|17||5 May 2001||Johannesburg, South Africa||Zimbabwe||2–0||2–1||2002 World Cup qualifier|
|18||15 January 2002||Mafikeng, South Africa||Angola||1–0||1–0||Friendly|
|19||23 May 2002||Hong Kong Stadium, Hong Kong||Turkey||1–0||2–0||HKSAR Reunification Cup|
|20||23 May 2002||Hong Kong Stadium, Hong Kong||Turkey||2–0||2–0||HKSAR Reunification Cup|
|21||12 June 2002||Daejeon, South Korea||Spain||1–1||2–3||2002 FIFA World Cup|
|22||22 May 2003||Durban, South Africa||England||1–1||1–2||Friendly|
|23||15 November 2003||Cairo, Egypt||Egypt||1–0||1–2||Friendly|
|24||18 August 2004||Tunis, Tunisia||Tunisia||1–0||2–0||Friendly|
|25||10 October 2004||Kampala, Uganda||Uganda||1–0||1–0||2006 World Cup qualifier|
|26||9 February 2005||Durban, South Africa||Australia||1–0||1–1||Friendly|
|27||4 June 2005||Praia, Cape Verde||Cape Verde||1–0||2–1||2006 World Cup qualifier|
|28||7 September 2005||Bremen, Germany||Germany||2–3||2–4||Friendly|
|29||14 January 2006||Cairo, Egypt||Egypt||2–1||2–1||Friendly|
|30||9 September 2007||Newlands Stadium, Cape Town, South Africa||Zambia||1–3||1–3||2008 Africa Cup of Nations qualification|
|31||26 March 2008||Atteridgeville, South Africa||Paraguay||2–0||3–0||Friendly|
|32||15 October 2008||Bloemfontein, South Africa||Ghana||1–1||2–1||Friendly|
- Celta Vigo
- Orlando Pirates
In popular culture
In 1998, Benni McCarthy collaborated with South African kwaito music group TKZee in "Shibobo". The song released in the run-up to the 1998 FIFA World Cup in France samples greatly on "The Final Countdown" by Europe and features Benni McCarthy rapping part of the lyrics. He also appears in the football-themed music video for the song. Sales of the single topped the 100,000 mark in just over a month in South Africa, making "Shibobo" the fastest and biggest selling CD single by TKZee or other South African recording artists. The song was also a hit in other African music charts. The song is enjoying a comeback in a re-release in 2010–2011.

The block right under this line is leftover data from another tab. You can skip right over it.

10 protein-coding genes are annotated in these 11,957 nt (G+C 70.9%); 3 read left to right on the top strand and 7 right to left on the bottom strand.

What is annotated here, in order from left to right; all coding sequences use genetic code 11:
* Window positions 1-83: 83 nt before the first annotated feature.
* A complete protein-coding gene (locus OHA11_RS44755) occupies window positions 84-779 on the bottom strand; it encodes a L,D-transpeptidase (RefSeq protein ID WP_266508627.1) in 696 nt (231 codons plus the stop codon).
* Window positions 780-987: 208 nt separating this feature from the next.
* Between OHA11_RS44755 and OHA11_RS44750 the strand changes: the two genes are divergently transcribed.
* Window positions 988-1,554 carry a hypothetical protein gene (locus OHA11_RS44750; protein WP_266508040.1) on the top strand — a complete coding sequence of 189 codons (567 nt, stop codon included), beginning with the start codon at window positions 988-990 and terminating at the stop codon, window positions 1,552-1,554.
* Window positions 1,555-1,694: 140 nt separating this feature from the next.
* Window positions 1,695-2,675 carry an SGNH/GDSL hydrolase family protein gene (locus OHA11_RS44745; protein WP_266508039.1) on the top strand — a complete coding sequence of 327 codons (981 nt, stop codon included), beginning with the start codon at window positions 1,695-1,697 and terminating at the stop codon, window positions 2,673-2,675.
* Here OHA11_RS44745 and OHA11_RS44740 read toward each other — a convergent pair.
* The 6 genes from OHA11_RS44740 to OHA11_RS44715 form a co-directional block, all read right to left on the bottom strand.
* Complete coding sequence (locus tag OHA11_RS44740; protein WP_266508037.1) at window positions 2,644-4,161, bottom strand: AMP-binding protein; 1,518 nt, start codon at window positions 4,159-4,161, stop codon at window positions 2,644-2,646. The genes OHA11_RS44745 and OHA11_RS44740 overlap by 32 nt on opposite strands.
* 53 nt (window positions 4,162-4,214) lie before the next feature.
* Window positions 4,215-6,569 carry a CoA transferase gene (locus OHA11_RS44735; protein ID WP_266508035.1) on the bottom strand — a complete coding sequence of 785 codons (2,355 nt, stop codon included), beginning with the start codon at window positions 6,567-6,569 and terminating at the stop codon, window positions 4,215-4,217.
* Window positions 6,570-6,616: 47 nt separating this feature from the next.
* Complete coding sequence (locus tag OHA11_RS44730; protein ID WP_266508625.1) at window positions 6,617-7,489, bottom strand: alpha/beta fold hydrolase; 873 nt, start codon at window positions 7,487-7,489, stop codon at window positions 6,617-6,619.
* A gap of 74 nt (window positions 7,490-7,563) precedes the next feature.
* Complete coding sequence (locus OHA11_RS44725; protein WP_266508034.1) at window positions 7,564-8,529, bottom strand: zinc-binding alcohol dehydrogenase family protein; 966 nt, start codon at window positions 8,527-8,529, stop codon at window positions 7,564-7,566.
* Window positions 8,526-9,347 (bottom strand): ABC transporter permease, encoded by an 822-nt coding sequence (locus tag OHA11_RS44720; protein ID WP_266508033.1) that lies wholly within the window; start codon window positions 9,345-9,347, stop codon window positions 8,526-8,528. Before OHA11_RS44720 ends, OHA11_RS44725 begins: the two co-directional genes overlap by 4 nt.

- "List of Players under Written Contract Registered Between 01/02/2010 and 28/02/2010". The Football Association. Retrieved 7 March 2010.
- "Premier League Player Profile". Premier League. Retrieved 4 April 2011.
- "Benni McCarthy urges South Africa strikers to break his record". www.goal.com. 11 November 2011. Retrieved 23 November 2011.
- Mitten, Andy Vianney (22 February 2004). "Benni's shop window of opportunity". The Independent (London). Retrieved 18 April 2009.
- "Benni McCarthy's father dies". sport24.co.za. 13 November 2008. Retrieved 18 April 2009.
- Gaffney, Brian (5 September 2007). "How Crusaders groomed Benni for stardom". The People's Post. Retrieved 18 April 2009.
- "Contratação do jogador Benny McCarthy". FC Porto (in Portuguese). 15 July 2003. Retrieved 9 November 2010.
- "Sky Sports | Football News | Premier League | Blackburn Rovers". Home.skysports.com. 25 April 2010. Retrieved 29 April 2010.
- "McCarthy a happy Hammer". whufc.com. 1 February 2010. Retrieved 1 February 2010.
- "Benni McCarthy misses West Ham squad cut | Football". Evening Standard. London. Retrieved 2 February 2011.
- Burt, Jason (28 January 2011). "West Ham's unwanted striker Benni McCarthy rejects Ł1m pay-off as club try to clear the decks". London: Telegraph. Retrieved 2 February 2011.
- Williamson, Laura (13 April 2010). "Benni McCarthy gobbles up £1.5m pay-off to terminate contract and end West Ham nightmare". Daily Mail (London). Retrieved 13 April 2011.
- "Benni departs". whufc.com. 12 April 2010. Retrieved 12 April 2011.
- "Striker Benni McCarthy exits West Ham by mutual consent". whufc.com. 13 April 2011. Retrieved 13 April 2011.
- "South Africa's Benni McCarthy joins Orlando Pirates". BBC Sport. 2 August 2011. Retrieved 2 August 2011.
- "Benni McCarthy retires from football at the age of 35". BBC Sport. 6 June 2013. Retrieved 7 June 2013.
- "2-goal Doddsy steals Benni's show". Whitehill Welfare official club site. 14 July 2014. Retrieved 14 July 2014.
- "African star Benni McCarthy turns up at Whitehill Welfare". Midlothian Advertiser. 5 August 2013. Retrieved 13 July 2014.
- "SA stars back gun free World Cup". Thecitizen.co.za. Retrieved 9 May 2010.
- "World Cup 2010: Benni McCarthy dropped by South Africa". BBC News. 1 June 2010. Retrieved 1 June 2010.
- Includes FA Cup, League Cup and FA Community Shield
- "B. McCarthy". Soccerway. Retrieved 20 July 2014.
- Music video of "Sibobo" with TKZee feat. Benni McCarthy ]